Boom! Boom! And out went the lights in Europe for Irish football this season, writes Liam Mackey
The worst of it for Cork City on Thursday night in Norway was that the evening was almost a carbon copy of what had happened at Turner’s Cross the previous week.
In both games, City began full of energy and intent, looking at least a match for, if not at times even better than, their opponents. But, for all the promise of their early good work, a combination of defensive errors and clinical finishing had Rosenborg two-up and cruising before the break in both the first and second legs.
In truth, the tie had effectively been decided at the Cross by the concession of those two away goals. It might have felt like rough justice for City on the night but, nevertheless, the outcome chimed with the superior qualities you would generally expect of a bigger and better-resourced European club, one which can afford to have a household name like the rejuvenated Nicklas Bendtner doing for Rosenborg what he would have been hoping to do for Denmark at the World Cup in Russia had injury not intervened.
Even if the win in Cork flattered the visitors somewhat, it can never be just down to a matter of luck that a side goes away in Europe, scores twice and keeps a clean sheet. To achieve that, you require experience, tactical acumen, enough quality attacking players to create and then make the most of the chances which come your way and a defence which is going to do nothing other than make life hugely frustrating for the opposition.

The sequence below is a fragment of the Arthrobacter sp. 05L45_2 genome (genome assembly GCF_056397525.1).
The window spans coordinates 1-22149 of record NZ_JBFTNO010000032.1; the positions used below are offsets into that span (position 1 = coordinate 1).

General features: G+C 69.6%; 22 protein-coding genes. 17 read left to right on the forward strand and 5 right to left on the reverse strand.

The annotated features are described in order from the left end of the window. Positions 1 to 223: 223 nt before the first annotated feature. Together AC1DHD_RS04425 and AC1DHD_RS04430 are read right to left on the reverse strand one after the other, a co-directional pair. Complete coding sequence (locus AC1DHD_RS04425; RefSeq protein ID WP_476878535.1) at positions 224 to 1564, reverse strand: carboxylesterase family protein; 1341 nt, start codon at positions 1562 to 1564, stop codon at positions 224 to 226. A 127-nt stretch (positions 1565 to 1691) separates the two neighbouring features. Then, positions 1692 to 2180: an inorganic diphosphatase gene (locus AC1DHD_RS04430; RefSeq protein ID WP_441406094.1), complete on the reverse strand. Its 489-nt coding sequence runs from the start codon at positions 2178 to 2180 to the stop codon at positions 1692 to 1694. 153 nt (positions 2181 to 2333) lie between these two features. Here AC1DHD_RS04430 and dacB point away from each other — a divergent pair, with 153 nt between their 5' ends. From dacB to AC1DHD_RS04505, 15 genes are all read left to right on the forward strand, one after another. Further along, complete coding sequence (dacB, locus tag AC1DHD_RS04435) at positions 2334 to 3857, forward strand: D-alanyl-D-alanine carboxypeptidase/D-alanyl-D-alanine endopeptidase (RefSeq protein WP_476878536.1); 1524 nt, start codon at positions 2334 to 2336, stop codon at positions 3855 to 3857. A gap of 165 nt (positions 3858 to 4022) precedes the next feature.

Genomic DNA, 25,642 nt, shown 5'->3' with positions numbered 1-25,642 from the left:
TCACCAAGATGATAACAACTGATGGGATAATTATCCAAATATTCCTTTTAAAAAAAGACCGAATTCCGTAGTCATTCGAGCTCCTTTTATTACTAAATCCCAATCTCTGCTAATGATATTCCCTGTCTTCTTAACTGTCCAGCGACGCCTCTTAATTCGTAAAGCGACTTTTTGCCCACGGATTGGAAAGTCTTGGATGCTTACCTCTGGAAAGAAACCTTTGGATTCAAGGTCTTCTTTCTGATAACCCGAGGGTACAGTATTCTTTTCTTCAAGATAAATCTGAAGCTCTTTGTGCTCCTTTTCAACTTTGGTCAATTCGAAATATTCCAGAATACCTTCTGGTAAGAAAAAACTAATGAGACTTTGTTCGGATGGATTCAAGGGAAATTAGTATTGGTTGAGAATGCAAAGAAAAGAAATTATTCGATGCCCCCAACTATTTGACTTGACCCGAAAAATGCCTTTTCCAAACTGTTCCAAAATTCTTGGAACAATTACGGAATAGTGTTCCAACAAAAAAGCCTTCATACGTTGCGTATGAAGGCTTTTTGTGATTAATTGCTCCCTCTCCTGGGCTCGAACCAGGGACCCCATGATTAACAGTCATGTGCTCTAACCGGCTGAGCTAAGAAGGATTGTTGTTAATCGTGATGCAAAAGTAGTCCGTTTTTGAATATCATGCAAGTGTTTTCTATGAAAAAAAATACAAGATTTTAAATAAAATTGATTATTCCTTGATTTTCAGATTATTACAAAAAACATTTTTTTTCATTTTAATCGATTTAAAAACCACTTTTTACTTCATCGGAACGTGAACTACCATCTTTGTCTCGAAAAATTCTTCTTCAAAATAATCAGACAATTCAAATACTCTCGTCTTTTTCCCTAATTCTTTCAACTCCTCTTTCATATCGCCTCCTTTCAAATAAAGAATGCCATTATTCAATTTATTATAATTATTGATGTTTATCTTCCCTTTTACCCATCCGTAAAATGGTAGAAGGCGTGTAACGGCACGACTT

And from the potent finishing of Levi in the first leg to the indomitable defending of Reginiussen in the second, the Norwegian champions ticked all the critical boxes.
City, by contrast, would have needed to be absolutely clinical upfront while pretty much eliminating all error at the back, to have had more than just a fighting chance of going through. But in Cork and again in Trondheim, they were found wanting in crucial moments at both ends of the pitch and were punished accordingly.
With the League of Ireland’s New Firm, Cork City and Dundalk, having now departed Europe on the back of heavy aggregate defeats, the standing of the domestic game has also shipped a heavy blow.
But happy as supporters are to big things up when the going is good — recall the justified delight and excitement when first Shamrock Rovers and then Dundalk reached the group stages of the Europa League — we should be careful about being too quick to talk it down when the wheels come off.
Already, the line is being peddled that Dundalk and City and the League of Ireland in general have been “found out”, when the reality is that even the most successful and thriving clubs in the domestic game will always have their work cut to progress through the rounds in Europe and go beyond turning a few nights of epic achievement into something more sustainable.
In his customarily insightful way, it was a subject Stephen Kenny addressed in the aftermath of what was an uncharacteristically bad night at the office for the Lilywhites in Larnaca.